The Rev. Carl H. Mau Jr., 72, a sixth-generation American minister who led the international Lutheran movement during a critical period of realignment and initiative in the 1970s and 1980s, died of cancer Friday in Des Moines, Wash. near his home in Seattle. As general secretary of the Lutheran World Federation from 1974 to 1985, he helped redefine the relationships among the organization's 120 national church bodies, representing about 60 million Lutherans around the world.
Ralph A. Weller, 73, a retired executive who led Otis Elevator Co. through a period of robust growth, died of an undisclosed cause Friday in Walnut Creek, Calif. He became president of Otis, the world's largest maker of elevators and escalators, in 1968 when the company had revenue of $500 million. By 1974, just before United Technologies Corp. took over Otis, the company reported contracts totaling $1.2 billion.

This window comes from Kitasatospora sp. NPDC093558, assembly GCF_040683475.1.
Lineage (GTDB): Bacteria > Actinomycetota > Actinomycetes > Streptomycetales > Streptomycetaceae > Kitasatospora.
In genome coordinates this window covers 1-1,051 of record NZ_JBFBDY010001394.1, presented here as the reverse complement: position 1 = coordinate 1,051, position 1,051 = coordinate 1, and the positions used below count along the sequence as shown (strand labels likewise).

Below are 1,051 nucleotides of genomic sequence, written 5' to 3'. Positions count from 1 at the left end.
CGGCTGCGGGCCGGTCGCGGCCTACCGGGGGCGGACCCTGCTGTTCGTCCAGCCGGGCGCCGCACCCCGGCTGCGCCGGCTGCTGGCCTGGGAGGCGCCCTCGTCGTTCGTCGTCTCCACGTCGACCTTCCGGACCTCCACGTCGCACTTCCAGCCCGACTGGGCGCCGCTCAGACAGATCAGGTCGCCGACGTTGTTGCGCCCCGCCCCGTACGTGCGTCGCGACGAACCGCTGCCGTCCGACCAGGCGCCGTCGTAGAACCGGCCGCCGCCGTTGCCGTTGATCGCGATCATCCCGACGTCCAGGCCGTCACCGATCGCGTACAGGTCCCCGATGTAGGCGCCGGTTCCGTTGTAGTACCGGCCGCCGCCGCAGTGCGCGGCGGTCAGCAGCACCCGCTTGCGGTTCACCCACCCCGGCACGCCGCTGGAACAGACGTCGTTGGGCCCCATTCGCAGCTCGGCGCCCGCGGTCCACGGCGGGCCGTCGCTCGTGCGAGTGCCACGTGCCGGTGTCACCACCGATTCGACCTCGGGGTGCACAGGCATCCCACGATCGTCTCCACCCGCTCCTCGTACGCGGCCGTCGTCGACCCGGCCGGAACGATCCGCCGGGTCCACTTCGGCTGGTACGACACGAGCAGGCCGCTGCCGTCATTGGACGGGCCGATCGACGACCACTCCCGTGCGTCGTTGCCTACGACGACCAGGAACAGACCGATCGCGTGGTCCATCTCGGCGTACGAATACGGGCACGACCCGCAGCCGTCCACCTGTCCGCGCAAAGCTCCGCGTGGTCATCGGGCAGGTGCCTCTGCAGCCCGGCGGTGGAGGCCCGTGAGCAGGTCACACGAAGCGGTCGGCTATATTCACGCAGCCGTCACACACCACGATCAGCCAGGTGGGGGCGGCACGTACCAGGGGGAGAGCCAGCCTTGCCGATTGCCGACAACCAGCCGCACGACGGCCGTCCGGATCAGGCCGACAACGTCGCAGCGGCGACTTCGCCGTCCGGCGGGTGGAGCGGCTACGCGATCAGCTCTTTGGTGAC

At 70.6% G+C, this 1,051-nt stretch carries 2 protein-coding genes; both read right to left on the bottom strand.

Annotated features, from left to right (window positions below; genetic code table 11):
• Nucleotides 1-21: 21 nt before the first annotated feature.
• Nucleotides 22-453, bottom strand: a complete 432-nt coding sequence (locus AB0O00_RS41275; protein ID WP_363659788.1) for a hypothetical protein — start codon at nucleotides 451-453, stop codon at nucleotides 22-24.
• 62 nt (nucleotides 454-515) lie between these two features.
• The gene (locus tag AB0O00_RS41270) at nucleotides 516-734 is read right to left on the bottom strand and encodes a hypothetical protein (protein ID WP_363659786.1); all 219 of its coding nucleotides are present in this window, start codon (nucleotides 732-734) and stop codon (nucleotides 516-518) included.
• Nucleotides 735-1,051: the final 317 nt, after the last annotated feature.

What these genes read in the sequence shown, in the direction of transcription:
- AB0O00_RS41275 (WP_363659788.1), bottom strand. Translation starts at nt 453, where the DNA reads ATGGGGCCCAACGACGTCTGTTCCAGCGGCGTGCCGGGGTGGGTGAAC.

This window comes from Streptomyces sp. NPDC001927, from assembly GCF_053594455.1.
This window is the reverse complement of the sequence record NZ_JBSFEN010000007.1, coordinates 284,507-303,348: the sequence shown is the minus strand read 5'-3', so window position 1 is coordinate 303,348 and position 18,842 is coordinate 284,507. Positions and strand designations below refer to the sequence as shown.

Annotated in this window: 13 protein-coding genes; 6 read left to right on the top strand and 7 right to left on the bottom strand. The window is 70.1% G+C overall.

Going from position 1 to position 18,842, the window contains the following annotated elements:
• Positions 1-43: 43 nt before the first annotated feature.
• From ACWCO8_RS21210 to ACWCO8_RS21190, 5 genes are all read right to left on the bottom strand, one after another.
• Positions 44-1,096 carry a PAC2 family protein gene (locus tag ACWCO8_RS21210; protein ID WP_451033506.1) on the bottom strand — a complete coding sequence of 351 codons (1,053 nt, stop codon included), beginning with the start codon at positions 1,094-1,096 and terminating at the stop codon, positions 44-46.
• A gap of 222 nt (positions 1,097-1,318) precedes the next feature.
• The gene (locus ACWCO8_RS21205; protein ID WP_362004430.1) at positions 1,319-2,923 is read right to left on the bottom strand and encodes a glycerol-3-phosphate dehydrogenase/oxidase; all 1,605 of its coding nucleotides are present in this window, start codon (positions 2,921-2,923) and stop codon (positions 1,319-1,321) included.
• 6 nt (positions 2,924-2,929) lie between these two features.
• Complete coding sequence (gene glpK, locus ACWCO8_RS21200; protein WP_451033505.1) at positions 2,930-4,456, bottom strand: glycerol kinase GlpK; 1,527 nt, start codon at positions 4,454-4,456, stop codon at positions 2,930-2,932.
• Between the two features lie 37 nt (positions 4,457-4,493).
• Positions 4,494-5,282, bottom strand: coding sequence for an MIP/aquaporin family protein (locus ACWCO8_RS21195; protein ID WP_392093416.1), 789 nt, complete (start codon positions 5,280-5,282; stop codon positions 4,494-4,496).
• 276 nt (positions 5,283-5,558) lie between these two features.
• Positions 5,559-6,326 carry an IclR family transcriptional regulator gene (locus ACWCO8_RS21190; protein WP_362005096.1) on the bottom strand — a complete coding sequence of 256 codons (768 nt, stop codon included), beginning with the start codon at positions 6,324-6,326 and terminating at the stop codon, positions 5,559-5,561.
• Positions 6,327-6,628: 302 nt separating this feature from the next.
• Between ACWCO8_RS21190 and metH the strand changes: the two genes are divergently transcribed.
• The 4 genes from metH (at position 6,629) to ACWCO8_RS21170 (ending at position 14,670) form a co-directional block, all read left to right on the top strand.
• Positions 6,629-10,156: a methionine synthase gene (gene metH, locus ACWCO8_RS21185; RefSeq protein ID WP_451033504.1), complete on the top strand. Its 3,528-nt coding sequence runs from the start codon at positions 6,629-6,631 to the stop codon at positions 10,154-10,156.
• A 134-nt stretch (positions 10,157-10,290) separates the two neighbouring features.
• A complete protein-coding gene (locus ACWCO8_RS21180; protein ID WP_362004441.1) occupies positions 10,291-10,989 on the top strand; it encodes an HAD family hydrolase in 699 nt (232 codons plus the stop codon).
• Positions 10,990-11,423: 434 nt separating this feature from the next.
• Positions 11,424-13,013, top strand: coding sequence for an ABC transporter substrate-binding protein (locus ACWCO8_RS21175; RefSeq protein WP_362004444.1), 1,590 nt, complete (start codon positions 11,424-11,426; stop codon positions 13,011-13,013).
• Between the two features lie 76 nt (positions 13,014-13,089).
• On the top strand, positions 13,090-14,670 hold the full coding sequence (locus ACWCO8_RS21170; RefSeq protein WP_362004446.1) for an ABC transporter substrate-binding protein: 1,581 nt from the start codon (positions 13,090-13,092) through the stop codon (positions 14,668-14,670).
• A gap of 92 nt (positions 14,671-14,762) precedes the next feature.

William C. O'Malley, 52, who helped the Clinton administration -- draft its crime bill and was president of the National District Attorneys Association, died of a heart attack Monday in Brockton, Mass.
Harald Raudsepp, 91, who fought an attempted Russian takeover of his native Estonia at age 15 and later became one of his country's leading voices from exile, died in New York City of a stroke Monday. He was still editing Vaba Eesti Sona (Free Estonian Word), a newspaper aimed at the thousands of Baltic people living in the United States.
Priscilla Lane, 76, who sang with Fred Waring and his Pennsylvanians during the big band era of the 1930s and co-starred in the movies "Arsenic and Old Lace" and "The Roaring Twenties" during the heyday of Hollywood, died of undisclosed causes Tuesday in Wingate, Mass.
Raul Martinez, 68, a Cuban painter well known for his pop art of the 1960s, died in Havana Sunday after a long illness, state media said.